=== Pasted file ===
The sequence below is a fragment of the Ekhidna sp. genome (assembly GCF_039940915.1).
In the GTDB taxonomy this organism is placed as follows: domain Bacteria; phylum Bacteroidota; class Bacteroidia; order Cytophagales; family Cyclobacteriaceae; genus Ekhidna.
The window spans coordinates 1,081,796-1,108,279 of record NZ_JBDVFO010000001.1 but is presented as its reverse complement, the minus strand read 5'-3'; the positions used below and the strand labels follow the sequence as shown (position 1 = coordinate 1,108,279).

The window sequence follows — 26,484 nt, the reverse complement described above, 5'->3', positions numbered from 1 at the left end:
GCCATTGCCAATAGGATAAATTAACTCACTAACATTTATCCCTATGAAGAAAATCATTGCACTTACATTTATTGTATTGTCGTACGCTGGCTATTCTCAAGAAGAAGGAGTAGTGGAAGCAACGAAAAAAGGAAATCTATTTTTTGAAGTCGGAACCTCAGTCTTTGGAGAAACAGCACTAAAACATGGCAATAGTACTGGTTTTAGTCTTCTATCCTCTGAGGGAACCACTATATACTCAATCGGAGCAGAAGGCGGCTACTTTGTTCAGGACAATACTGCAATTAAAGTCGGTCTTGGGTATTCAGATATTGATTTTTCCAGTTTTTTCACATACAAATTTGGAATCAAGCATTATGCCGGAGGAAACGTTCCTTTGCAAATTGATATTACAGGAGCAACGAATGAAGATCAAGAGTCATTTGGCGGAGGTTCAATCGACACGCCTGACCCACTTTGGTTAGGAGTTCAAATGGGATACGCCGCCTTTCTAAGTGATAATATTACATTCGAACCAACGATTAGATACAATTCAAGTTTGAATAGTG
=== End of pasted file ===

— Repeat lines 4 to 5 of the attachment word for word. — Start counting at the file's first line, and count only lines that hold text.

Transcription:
The window sequence follows — 26,484 nt, the reverse complement described above, 5'->3', positions numbered from 1 at the left end:
GCCATTGCCAATAGGATAAATTAACTCACTAACATTTATCCCTATGAAGAAAATCATTGCACTTACATTTATTGTATTGTCGTACGCTGGCTATTCTCAAGAAGAAGGAGTAGTGGAAGCAACGAAAAAAGGAAATCTATTTTTTGAAGTCGGAACCTCAGTCTTTGGAGAAACAGCACTAAAACATGGCAATAGTACTGGTTTTAGTCTTCTATCCTCTGAGGGAACCACTATATACTCAATCGGAGCAGAAGGCGGCTACTTTGTTCAGGACAATACTGCAATTAAAGTCGGTCTTGGGTATTCAGATATTGATTTTTCCAGTTTTTTCACATACAAATTTGGAATCAAGCATTATGCCGGAGGAAACGTTCCTTTGCAAATTGATATTACAGGAGCAACGAATGAAGATCAAGAGTCATTTGGCGGAGGTTCAATCGACACGCCTGACCCACTTTGGTTAGGAGTTCAAATGGGATACGCCGCCTTTCTAAGTGATAATATTACATTCGAACCAACGATTAGATACAATTCAAGTTTGAATAGTG